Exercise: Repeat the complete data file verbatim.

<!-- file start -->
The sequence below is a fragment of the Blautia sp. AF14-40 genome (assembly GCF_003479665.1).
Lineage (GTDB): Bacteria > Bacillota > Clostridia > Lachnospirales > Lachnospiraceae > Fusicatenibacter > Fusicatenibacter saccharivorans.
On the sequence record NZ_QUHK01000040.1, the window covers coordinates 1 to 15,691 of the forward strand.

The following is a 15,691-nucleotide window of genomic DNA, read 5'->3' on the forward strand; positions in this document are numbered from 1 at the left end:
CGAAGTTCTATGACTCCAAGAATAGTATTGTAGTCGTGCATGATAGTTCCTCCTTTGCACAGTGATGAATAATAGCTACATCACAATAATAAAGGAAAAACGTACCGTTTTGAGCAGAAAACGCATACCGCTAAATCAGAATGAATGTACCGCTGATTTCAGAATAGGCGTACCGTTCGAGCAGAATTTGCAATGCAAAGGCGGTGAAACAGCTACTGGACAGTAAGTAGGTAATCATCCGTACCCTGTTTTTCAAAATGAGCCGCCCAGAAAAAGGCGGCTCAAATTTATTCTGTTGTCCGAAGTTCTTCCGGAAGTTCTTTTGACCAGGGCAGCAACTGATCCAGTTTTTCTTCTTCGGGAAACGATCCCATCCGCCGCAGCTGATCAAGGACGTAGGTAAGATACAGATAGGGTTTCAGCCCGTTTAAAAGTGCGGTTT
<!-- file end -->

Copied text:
The sequence below is a fragment of the Blautia sp. AF14-40 genome (assembly GCF_003479665.1).
Lineage (GTDB): Bacteria > Bacillota > Clostridia > Lachnospirales > Lachnospiraceae > Fusicatenibacter > Fusicatenibacter saccharivorans.
On the sequence record NZ_QUHK01000040.1, the window covers coordinates 1 to 15,691 of the forward strand.

The following is a 15,691-nucleotide window of genomic DNA, read 5'->3' on the forward strand; positions in this document are numbered from 1 at the left end:
CGAAGTTCTATGACTCCAAGAATAGTATTGTAGTCGTGCATGATAGTTCCTCCTTTGCACAGTGATGAATAATAGCTACATCACAATAATAAAGGAAAAACGTACCGTTTTGAGCAGAAAACGCATACCGCTAAATCAGAATGAATGTACCGCTGATTTCAGAATAGGCGTACCGTTCGAGCAGAATTTGCAATGCAAAGGCGGTGAAACAGCTACTGGACAGTAAGTAGGTAATCATCCGTACCCTGTTTTTCAAAATGAGCCGCCCAGAAAAAGGCGGCTCAAATTTATTCTGTTGTCCGAAGTTCTTCCGGAAGTTCTTTTGACCAGGGCAGCAACTGATCCAGTTTTTCTTCTTCGGGAAACGATCCCATCCGCCGCAGCTGATCAAGGACGTAGGTAAGATACAGATAGGGTTTCAGCCCGTTTAAAAGTGCGGTTT